There are cleats that seniors can use to get better traction and reduce their chances of slipping and falling. Look for cleats that are lightweight, easy to put on their shoes, and easy to take off.

You should never wear cleats inside, as they are very slippery on tile, wood floors, and linoleum.

Decide Whether You Have To Go Out

One of the best ways to avoid slips and falls on ice is to stay indoors. If your neighborhood just had a snowstorm, do you and your senior really have to go anywhere, or can it wait?

Most appointments can be postponed and rescheduled unless they’re urgent. If you go grocery shopping ahead of the storm, there should be no reason to venture out during or immediately after the snow.

Again, this might not always be possible, but try to stay indoors if you can.

How To Walk When It’s Icy

Let’s assume you must go out in snowy and even icy conditions. This isn’t ideal, but in knowing how to walk the right way, it’s possible that an elderly person can prevent slips and falls.

I want to reiterate again that using the right footwear will really make safe walking possible.

Here’s how to walk when it’s icy:

Do The Penguin Walk – Some people refer to the correct style of walking on ice as the penguin walk, mostly because you sort of waddle like a penguin.

  • The senior should bend their body so it’s facing forward and downward.
  • Then, they need their feet flat on the ground, managing their center of gravity with each step they take so this is shifted above the feet.
  • Then, just sort of shuffle or waddle forward.

Go One Small Step At A Time – Besides the style in which the senior walks, the pace will also be altered in snow and ice. Go very slowly, taking things one step at a time. Short steps are best here, as by overextending, the senior could end up injured.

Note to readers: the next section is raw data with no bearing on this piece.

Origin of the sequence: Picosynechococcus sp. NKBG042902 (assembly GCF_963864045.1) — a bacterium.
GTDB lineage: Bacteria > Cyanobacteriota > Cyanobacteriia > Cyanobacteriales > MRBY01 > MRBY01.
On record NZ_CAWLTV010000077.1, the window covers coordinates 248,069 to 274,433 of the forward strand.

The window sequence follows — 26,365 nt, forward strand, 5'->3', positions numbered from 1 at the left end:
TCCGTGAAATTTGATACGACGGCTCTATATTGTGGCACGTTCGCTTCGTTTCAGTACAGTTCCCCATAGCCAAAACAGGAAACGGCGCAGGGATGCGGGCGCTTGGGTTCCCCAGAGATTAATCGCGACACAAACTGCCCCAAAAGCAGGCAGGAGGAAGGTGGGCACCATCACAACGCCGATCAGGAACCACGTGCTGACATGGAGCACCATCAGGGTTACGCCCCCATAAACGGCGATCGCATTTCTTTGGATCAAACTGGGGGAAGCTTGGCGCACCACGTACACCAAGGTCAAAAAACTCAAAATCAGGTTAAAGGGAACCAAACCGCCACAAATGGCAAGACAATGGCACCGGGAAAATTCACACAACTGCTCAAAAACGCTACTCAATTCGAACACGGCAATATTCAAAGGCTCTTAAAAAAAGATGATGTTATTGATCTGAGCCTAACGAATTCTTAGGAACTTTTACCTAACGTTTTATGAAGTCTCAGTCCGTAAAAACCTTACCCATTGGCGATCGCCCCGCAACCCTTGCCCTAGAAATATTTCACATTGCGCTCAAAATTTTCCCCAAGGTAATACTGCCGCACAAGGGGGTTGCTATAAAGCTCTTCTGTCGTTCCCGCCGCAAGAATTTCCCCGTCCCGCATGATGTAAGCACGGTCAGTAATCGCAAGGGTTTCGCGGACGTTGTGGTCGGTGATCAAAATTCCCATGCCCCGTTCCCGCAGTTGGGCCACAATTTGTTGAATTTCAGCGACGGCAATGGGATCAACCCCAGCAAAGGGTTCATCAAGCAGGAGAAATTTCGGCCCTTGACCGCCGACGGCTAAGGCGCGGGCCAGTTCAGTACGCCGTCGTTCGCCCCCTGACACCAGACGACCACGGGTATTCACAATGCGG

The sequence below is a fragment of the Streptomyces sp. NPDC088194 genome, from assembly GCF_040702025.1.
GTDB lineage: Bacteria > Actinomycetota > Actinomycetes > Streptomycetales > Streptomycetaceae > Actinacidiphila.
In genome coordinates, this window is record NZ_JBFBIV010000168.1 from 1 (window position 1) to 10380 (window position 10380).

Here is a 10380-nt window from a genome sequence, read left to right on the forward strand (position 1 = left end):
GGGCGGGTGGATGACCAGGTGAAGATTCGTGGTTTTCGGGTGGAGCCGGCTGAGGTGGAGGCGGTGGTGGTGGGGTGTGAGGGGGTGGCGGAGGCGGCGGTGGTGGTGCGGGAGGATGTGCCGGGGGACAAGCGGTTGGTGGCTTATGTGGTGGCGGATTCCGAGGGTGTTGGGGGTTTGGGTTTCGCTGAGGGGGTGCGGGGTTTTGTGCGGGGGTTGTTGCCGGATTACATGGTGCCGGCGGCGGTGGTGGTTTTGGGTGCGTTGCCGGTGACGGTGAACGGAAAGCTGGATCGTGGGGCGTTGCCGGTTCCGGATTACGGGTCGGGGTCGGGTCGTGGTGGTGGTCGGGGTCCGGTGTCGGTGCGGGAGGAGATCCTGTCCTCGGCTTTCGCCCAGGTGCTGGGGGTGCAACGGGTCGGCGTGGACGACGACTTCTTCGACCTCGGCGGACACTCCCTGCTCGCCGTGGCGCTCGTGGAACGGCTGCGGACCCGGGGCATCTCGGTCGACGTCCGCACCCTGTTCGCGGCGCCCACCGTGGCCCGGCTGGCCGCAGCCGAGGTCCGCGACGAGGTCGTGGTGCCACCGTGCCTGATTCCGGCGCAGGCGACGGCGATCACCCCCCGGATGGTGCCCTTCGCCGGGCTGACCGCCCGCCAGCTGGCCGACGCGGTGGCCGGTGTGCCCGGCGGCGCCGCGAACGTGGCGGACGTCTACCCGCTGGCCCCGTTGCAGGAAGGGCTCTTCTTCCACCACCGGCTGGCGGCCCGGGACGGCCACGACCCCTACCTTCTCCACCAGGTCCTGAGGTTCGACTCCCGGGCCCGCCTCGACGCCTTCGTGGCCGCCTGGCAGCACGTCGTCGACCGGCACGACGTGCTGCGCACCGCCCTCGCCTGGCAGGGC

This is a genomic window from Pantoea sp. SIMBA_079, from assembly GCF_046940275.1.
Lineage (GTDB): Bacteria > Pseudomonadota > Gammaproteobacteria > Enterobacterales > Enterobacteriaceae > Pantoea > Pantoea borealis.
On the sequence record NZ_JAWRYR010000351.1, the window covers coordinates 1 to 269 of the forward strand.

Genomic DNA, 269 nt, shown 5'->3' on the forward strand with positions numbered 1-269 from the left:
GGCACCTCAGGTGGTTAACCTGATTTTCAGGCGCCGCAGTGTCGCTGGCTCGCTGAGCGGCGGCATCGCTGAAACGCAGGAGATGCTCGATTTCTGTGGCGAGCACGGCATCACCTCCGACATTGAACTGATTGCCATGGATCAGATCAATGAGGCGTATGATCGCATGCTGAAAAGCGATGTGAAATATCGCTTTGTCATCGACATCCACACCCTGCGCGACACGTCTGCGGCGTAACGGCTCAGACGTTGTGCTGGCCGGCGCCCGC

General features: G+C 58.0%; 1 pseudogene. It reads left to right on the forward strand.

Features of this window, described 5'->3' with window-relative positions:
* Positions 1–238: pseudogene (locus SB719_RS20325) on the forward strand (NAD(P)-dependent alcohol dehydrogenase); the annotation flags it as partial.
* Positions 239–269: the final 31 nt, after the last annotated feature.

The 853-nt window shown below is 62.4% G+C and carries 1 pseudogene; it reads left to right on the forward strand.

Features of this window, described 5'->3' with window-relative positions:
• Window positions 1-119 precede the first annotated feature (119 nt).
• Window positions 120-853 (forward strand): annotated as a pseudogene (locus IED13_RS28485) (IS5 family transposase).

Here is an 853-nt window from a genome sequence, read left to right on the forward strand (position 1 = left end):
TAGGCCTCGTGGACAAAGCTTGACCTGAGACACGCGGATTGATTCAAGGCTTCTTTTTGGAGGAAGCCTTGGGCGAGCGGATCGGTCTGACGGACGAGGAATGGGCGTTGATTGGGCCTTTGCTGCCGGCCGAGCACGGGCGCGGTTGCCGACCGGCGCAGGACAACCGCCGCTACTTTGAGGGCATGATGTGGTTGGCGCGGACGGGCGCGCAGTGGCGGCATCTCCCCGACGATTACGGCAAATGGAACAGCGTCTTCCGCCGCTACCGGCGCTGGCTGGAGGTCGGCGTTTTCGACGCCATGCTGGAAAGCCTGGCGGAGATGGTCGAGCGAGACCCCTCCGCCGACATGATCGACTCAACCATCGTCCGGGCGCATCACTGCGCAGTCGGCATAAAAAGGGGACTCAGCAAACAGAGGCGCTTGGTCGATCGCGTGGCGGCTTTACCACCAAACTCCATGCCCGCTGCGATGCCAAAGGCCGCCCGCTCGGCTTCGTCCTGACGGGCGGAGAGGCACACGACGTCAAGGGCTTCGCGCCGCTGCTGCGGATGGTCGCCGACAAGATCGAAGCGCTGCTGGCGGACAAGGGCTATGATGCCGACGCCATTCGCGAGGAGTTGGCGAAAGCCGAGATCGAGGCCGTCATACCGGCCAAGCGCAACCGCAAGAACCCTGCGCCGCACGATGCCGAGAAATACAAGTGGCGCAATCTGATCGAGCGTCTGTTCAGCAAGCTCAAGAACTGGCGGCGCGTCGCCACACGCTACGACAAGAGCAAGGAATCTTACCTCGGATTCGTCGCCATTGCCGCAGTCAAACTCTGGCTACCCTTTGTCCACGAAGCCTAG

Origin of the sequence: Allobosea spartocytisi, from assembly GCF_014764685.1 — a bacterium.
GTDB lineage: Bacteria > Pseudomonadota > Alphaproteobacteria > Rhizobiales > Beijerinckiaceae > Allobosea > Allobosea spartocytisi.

Again, make sure to leave plenty of time if venturing out after a snowstorm. Think of how long it takes you and your senior to get ready to go anywhere, then double the time, as that’s a more realistic frame for reaching your destination.
Have Your Hands Out Of Your Pockets – Make sure your senior is outfitted in gloves or mittens so they don’t feel the urge to stuff their hands in their pockets.
Instead, they should walk with their hands to either side of their body.

Use Sidewalks And Walkways – Don’t make walking more difficult by using paths that clearly haven’t be shoveled.

Stick to sidewalks and walkways only, as these are public walking spaces, so there’s a better chance someone salted or shoveled them. That doesn’t necessarily mean the paths will be completely clear, but they’re a safer bet than an un-shoveled street.

*TIP: Carry a small bag of kitty litter or sand and scatter it on the path ahead to help with your footing.

How Can You Safely Fall On Ice?

While you hope the senior in your life never has to experience the terror that is falling on ice, it’s always best to be prepared for the worst-case scenario. There is a way to fall safely on ice that may minimize injury risk, so make sure your senior knows exactly what to do.

  • They want to begin by bending their knees as much as they can. This puts them nearer the ground, which means they can’t fall as far.
  • While they bend their knees, they should move their arms as well. Brace them over the chest on either side so the arms are crossed over top each other. This can reduce the risk of a broken arm or hand.
  • Next, the senior should put their head down so their chin is touching their chest (or is close to it). This is arguably the most important step besides bending their knees, as it could prevent their head from colliding with the ground.